Federal Reserve to expand oversight of crypto-related activities at banks
The program will be folded in under current supervisory processes with “experts working alongside current supervisory teams to oversee banks engaged in novel activities”
The Federal Reserve says it will expand how it oversees the crypto activities of US regulated banks.
The move by the US central bank falls under the “novel activities supervision program” the Federal Reserve introduced on Tuesday, which includes cryptocurrencies and additional emerging asset classes. It also covers applications of distributed ledger technology that have the “potential for significant impact on the financial system.”
According to a published outline of the program’s aims, regulators will “enhance the supervision of novel activities” such as “crypto-asset custody, crypto-collateralized lending, facilitating crypto-asset trading, and engaging in stablecoin/dollar token issuance or distribution.”
The program will also focus on distributed ledger technology (DLT), and other “technology-driven partnerships with nonbanks to deliver financial services to customers.”
The program is designed to ensure, the Federal Reserve said in documents Tuesday, that state member banks will “place controls to conduct the activity in a safe and sound manner.”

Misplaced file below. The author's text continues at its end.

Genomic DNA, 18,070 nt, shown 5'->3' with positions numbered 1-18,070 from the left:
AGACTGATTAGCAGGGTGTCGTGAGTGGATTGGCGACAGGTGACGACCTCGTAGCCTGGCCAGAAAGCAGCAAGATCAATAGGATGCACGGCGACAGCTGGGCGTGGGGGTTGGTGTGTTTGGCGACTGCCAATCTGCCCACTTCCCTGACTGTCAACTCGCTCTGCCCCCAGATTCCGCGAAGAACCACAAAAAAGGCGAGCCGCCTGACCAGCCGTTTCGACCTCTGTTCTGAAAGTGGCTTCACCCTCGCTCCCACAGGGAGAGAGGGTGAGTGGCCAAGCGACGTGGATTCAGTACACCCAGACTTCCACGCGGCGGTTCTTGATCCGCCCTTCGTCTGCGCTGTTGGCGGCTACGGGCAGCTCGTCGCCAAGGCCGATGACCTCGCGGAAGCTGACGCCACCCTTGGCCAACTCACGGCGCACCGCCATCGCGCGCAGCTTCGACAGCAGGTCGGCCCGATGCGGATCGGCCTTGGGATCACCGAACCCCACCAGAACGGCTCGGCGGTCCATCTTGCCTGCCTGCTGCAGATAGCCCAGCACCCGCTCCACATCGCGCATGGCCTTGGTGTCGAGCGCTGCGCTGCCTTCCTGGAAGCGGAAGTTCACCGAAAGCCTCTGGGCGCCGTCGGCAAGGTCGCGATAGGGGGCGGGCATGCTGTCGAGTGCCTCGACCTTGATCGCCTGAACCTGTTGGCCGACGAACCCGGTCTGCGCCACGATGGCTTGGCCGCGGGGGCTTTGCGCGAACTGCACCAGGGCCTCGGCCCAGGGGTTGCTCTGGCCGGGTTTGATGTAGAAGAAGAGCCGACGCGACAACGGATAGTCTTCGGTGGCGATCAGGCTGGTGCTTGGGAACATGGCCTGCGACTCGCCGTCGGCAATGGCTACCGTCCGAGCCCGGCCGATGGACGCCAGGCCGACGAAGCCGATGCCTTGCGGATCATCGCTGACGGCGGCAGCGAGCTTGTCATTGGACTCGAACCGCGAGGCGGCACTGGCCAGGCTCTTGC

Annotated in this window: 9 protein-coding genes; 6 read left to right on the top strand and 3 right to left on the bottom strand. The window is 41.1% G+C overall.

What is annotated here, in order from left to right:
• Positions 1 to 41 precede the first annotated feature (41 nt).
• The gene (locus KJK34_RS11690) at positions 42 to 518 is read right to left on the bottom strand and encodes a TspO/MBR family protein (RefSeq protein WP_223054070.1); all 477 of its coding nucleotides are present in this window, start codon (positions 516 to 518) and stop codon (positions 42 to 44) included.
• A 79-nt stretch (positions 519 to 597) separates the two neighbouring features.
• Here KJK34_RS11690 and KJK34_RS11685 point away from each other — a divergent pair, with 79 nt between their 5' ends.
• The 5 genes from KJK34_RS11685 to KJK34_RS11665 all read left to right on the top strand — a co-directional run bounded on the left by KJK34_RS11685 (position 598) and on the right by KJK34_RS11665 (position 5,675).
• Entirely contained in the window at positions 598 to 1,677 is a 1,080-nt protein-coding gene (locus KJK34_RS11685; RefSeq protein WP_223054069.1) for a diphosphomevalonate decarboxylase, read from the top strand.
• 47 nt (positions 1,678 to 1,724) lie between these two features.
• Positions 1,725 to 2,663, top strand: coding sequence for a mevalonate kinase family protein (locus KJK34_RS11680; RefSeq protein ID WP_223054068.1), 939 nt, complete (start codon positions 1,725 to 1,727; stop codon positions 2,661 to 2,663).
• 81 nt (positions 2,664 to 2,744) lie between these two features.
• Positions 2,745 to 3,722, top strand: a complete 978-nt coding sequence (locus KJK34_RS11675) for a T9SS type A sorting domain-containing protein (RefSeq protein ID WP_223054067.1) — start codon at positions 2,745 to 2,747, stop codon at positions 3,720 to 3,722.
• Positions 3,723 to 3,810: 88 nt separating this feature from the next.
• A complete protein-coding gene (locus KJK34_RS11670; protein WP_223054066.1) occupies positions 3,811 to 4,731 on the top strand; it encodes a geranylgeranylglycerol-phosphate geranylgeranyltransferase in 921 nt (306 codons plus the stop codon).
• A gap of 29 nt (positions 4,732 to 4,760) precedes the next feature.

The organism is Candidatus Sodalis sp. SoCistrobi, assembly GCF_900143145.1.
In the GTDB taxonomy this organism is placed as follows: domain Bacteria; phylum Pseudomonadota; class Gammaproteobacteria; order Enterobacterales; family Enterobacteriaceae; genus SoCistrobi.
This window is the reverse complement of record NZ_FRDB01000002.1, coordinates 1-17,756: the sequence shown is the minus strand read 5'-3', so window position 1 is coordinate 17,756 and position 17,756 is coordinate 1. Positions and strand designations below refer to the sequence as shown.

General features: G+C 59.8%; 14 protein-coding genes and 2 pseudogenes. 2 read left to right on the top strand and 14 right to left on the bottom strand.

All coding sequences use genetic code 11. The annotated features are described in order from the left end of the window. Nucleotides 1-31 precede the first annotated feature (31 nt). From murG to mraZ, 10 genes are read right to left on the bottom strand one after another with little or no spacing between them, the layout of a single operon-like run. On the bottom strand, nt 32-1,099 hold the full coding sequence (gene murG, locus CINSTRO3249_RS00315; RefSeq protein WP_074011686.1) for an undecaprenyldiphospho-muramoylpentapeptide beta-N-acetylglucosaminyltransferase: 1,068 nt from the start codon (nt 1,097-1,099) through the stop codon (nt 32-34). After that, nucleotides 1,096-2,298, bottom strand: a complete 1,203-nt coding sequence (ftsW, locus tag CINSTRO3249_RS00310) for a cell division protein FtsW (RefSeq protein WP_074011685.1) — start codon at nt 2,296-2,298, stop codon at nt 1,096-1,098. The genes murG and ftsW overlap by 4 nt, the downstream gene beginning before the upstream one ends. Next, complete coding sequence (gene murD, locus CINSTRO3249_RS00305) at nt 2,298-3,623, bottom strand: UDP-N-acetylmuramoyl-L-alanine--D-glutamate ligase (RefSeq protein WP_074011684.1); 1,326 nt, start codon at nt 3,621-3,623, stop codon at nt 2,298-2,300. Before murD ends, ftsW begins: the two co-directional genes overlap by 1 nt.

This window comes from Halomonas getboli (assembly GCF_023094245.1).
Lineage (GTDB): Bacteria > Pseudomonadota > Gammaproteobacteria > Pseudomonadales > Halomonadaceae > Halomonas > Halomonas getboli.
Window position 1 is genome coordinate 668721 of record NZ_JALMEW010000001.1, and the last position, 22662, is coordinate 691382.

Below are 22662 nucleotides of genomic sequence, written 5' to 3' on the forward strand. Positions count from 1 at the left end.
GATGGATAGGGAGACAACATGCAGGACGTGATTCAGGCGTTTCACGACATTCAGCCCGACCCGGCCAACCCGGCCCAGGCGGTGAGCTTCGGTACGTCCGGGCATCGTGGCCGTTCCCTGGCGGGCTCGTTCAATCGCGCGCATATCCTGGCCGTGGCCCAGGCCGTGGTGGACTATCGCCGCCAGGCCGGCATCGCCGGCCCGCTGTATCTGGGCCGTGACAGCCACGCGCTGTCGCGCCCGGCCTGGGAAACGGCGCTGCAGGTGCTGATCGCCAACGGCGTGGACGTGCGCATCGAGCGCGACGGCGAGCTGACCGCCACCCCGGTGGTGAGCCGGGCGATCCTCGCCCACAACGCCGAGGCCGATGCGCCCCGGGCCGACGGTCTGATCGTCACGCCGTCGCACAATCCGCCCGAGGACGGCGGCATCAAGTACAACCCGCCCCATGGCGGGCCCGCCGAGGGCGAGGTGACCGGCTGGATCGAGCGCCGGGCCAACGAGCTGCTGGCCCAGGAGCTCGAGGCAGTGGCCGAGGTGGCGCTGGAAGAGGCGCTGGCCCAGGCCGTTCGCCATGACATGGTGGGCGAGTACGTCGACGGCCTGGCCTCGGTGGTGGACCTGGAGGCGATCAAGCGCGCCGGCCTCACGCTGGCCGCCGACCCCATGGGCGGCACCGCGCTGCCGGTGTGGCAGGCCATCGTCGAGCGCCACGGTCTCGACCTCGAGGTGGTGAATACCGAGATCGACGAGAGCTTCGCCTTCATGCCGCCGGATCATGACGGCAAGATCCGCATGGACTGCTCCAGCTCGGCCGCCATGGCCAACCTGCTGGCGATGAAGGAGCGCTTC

The Fed said that “given the novelty” of new technologies — including crypto — questions “may not be sufficiently addressed by existing supervisory approaches, and may raise concerns for the broader financial system.”
This oversight includes projects that use DLT, as well as traditional banking entities that engage in certain crypto activities, such as lending deposits or payments. Tokenization was also a key area of focus the regulator outlined.
The program will be folded in under current supervisory processes, according to a statement from the Fed, with “program experts working alongside current supervisory teams to oversee banks engaged in novel activities.”
“The Program will help ensure that regulation and supervision allow for innovations that improve access to and the delivery of financial services, while also safeguarding bank customers, banking organizations, and financial stability,” the Fed said.
It wasn’t immediately clear which firms would be subject to the Federal Reserve’s more stringent oversight.
State member banks have been tasked with obtaining written approval from the Fed prior to using DLT or “similar technologies to conduct payments activities as principal, including by issuing, holding, or transacting in dollar tokens.”
But the financial regulator said that, on the banking side, all banks “supervised by the Federal Reserve,” including those with $10 billion or less in consolidated assets” would fall under the program’s jurisdiction. The classification suggested that regional financial operators would fall under that umbrella — not just bulge-bracket banks.
It also added that the program is “risk-based” and the “level and intensity of supervision will vary based on the level of engagement in novel activities by each supervised banking organization.”
Updated Tuesday, Aug. 8 at 5:35 pm ET: Added context about state member banks.
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